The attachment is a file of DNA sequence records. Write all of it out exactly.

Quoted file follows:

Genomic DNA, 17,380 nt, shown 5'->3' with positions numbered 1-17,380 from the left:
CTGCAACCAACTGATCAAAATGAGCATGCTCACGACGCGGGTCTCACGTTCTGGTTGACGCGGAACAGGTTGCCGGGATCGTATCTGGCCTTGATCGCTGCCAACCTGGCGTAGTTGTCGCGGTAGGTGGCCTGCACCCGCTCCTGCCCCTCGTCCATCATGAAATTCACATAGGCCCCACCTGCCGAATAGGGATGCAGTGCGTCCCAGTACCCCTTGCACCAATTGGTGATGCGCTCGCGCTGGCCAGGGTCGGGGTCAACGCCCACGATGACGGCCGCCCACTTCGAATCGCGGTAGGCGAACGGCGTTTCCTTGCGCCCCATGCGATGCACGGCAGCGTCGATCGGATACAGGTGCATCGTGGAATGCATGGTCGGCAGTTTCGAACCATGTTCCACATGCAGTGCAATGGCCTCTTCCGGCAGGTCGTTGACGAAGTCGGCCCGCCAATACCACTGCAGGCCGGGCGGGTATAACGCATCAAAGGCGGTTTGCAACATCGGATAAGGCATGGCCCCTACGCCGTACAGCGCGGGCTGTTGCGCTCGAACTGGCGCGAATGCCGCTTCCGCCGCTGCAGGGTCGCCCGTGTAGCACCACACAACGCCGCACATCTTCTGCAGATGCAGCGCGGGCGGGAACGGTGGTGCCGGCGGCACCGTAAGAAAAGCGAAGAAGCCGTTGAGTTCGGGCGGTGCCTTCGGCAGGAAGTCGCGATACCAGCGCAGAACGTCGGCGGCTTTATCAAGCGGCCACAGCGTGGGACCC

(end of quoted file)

Genomic DNA, 17,380 nt, shown 5'->3' with positions numbered 1-17,380 from the left:
CTGCAACCAACTGATCAAAATGAGCATGCTCACGACGCGGGTCTCACGTTCTGGTTGACGCGGAACAGGTTGCCGGGATCGTATCTGGCCTTGATCGCTGCCAACCTGGCGTAGTTGTCGCGGTAGGTGGCCTGCACCCGCTCCTGCCCCTCGTCCATCATGAAATTCACATAGGCCCCACCTGCCGAATAGGGATGCAGTGCGTCCCAGTACCCCTTGCACCAATTGGTGATGCGCTCGCGCTGGCCAGGGTCGGGGTCAACGCCCACGATGACGGCCGCCCACTTCGAATCGCGGTAGGCGAACGGCGTTTCCTTGCGCCCCATGCGATGCACGGCAGCGTCGATCGGATACAGGTGCATCGTGGAATGCATGGTCGGCAGTTTCGAACCATGTTCCACATGCAGTGCAATGGCCTCTTCCGGCAGGTCGTTGACGAAGTCGGCCCGCCAATACCACTGCAGGCCGGGCGGGTATAACGCATCAAAGGCGGTTTGCAACATCGGATAAGGCATGGCCCCTACGCCGTACAGCGCGGGCTGTTGCGCTCGAACTGGCGCGAATGCCGCTTCCGCCGCTGCAGGGTCGCCCGTGTAGCACCACACAACGCCGCACATCTTCTGCAGATGCAGCGCGGGCGGGAACGGTGGTGCCGGCGGCACCGTAAGAAAAGCGAAGAAGCCGTTGAGTTCGGGCGGTGCCTTCGGCAGGAAGTCGCGATACCAGCGCAGAACGTCGGCGGCTTTATCAAGCGGCCACAGCGTGGGACCC